A comment from Professor Paul Hunter on today’s update on the UK Government website for data and insights on COVID-19.
Prof Paul Hunter, Professor in Medicine, The Norwich School of Medicine, University of East Anglia, said:
“Today’s issue of data on the DHSC COVID-19 Dashboard show continuing satisfactory declines in the number of people being hospitalised and dying from COVID. The number of people being admitted to hospital in a single day is lower than it has been since November.
“However, there are some very concerning issues.
“Firstly, the pretty rapid decline in case reporting that we have seen throughout January and early February seems to have slowed dramatically in the past week or so. Based on the data published today the most recent 7 day rolling mean was 10,882 cases/day compared to 12,331 the previous week, a 12% decline compared to a 28% decline over the week before that. This slowing in the rate of decline is also apparent in data from the ZOE COVID tracker. Taking these two sources together it looks like R has been rising in recent days and may now be quite close to 1.0, at least in some parts of the UK.
“Secondly the number of vaccinations being given has also dropped during the past week. During the first two weeks of February the UK averaged 3,001,892 injections per week (both first and second doses) but in the past seven days we have only given 2,436,697, that is 565,195 fewer injections over one week.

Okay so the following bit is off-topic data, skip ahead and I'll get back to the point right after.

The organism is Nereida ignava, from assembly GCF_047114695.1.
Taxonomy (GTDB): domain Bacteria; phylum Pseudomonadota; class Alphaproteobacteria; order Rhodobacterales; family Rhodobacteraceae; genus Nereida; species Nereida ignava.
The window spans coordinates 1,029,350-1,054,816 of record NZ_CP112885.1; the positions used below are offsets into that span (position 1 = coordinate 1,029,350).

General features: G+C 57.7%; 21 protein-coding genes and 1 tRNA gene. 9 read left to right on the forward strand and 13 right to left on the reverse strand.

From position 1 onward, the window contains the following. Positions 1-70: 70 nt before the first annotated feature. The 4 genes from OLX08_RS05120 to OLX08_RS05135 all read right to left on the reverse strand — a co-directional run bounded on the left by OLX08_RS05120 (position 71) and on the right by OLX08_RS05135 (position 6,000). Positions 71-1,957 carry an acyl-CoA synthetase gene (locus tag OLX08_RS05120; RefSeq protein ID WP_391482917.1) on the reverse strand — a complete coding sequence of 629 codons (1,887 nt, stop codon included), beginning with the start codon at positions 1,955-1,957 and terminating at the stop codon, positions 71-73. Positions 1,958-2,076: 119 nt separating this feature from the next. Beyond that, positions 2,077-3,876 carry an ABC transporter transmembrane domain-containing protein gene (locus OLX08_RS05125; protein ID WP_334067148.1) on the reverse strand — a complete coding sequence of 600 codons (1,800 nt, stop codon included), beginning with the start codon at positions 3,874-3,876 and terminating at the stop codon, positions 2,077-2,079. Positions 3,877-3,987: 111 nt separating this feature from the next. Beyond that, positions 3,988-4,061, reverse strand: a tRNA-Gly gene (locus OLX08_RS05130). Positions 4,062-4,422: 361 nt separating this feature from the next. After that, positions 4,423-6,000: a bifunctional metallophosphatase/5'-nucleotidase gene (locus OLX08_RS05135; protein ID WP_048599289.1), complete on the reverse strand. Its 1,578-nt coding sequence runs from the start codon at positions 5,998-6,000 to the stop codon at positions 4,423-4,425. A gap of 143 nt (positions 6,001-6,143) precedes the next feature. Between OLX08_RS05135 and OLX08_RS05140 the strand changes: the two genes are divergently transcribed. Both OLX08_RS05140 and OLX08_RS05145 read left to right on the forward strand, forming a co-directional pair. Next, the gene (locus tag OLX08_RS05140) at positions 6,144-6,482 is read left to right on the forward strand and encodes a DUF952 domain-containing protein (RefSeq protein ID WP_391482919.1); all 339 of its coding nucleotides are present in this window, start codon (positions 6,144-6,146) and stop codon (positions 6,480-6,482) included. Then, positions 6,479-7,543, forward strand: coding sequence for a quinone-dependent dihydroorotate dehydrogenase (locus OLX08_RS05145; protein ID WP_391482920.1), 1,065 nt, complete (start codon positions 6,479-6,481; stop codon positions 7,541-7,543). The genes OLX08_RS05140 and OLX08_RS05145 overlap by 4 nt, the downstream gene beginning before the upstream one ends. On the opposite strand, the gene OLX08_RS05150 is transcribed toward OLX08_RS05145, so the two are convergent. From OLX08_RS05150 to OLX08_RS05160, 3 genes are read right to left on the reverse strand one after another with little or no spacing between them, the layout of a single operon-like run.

“Taken together, these two observations are concerning. If R is now a lot closer to 1.0 then the impact of relaxation measures currently planned for early March, notably reopening all schools, may well force R back above 1 and we start to see increases in case numbers sooner than we would have expected. If more of our vulnerable people were protected from severe disease through immunization, then we could allow some increase in numbers without posing a substantial extra risk of severe disease and hospitalisation. However, a lot of people admitted to hospital with COVID are still not in the groups where vaccination has been completed.
“If vaccination rates do not pick up very soon, then we will struggle to give enough people their first dose before we have to allocate more and more of our available doses to people’s second injections. This could lead to more potentially vulnerable individuals being unprotected for a lot longer than we had expected as we try to relax restrictions further. This would have the real potential to derail the UK’s road plan for coming out of lockdown.”
All our previous output on this subject can be seen at this weblink: